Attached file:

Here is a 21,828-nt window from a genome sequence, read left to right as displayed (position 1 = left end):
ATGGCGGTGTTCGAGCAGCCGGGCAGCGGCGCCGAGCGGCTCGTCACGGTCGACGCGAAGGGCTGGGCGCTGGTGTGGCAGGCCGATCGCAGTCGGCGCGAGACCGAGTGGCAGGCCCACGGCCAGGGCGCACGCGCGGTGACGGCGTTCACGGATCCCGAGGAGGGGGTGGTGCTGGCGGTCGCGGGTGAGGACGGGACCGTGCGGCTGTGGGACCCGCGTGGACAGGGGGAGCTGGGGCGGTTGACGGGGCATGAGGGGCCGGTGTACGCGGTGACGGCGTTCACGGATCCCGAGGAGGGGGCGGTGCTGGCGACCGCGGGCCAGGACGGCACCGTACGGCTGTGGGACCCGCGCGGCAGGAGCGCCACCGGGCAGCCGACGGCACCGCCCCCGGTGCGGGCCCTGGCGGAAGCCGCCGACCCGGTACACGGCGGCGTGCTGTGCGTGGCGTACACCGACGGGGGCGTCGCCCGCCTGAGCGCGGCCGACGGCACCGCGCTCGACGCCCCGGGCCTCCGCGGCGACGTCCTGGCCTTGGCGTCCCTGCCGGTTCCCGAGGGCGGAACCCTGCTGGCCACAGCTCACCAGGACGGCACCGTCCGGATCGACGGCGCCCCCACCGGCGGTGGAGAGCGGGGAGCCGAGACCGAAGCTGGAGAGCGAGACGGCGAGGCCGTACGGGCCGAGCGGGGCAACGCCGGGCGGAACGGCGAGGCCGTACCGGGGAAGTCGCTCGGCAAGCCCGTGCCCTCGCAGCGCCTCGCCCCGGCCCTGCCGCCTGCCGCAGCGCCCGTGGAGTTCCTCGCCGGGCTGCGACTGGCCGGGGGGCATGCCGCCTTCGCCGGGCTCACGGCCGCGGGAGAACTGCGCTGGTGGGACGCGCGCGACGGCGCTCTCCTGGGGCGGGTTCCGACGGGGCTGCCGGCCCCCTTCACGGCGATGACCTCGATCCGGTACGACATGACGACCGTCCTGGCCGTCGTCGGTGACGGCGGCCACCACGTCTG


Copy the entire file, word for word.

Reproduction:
Here is a 21,828-nt window from a genome sequence, read left to right as displayed (position 1 = left end):
ATGGCGGTGTTCGAGCAGCCGGGCAGCGGCGCCGAGCGGCTCGTCACGGTCGACGCGAAGGGCTGGGCGCTGGTGTGGCAGGCCGATCGCAGTCGGCGCGAGACCGAGTGGCAGGCCCACGGCCAGGGCGCACGCGCGGTGACGGCGTTCACGGATCCCGAGGAGGGGGTGGTGCTGGCGGTCGCGGGTGAGGACGGGACCGTGCGGCTGTGGGACCCGCGTGGACAGGGGGAGCTGGGGCGGTTGACGGGGCATGAGGGGCCGGTGTACGCGGTGACGGCGTTCACGGATCCCGAGGAGGGGGCGGTGCTGGCGACCGCGGGCCAGGACGGCACCGTACGGCTGTGGGACCCGCGCGGCAGGAGCGCCACCGGGCAGCCGACGGCACCGCCCCCGGTGCGGGCCCTGGCGGAAGCCGCCGACCCGGTACACGGCGGCGTGCTGTGCGTGGCGTACACCGACGGGGGCGTCGCCCGCCTGAGCGCGGCCGACGGCACCGCGCTCGACGCCCCGGGCCTCCGCGGCGACGTCCTGGCCTTGGCGTCCCTGCCGGTTCCCGAGGGCGGAACCCTGCTGGCCACAGCTCACCAGGACGGCACCGTCCGGATCGACGGCGCCCCCACCGGCGGTGGAGAGCGGGGAGCCGAGACCGAAGCTGGAGAGCGAGACGGCGAGGCCGTACGGGCCGAGCGGGGCAACGCCGGGCGGAACGGCGAGGCCGTACCGGGGAAGTCGCTCGGCAAGCCCGTGCCCTCGCAGCGCCTCGCCCCGGCCCTGCCGCCTGCCGCAGCGCCCGTGGAGTTCCTCGCCGGGCTGCGACTGGCCGGGGGGCATGCCGCCTTCGCCGGGCTCACGGCCGCGGGAGAACTGCGCTGGTGGGACGCGCGCGACGGCGCTCTCCTGGGGCGGGTTCCGACGGGGCTGCCGGCCCCCTTCACGGCGATGACCTCGATCCGGTACGACATGACGACCGTCCTGGCCGTCGTCGGTGACGGCGGCCACCACGTCTG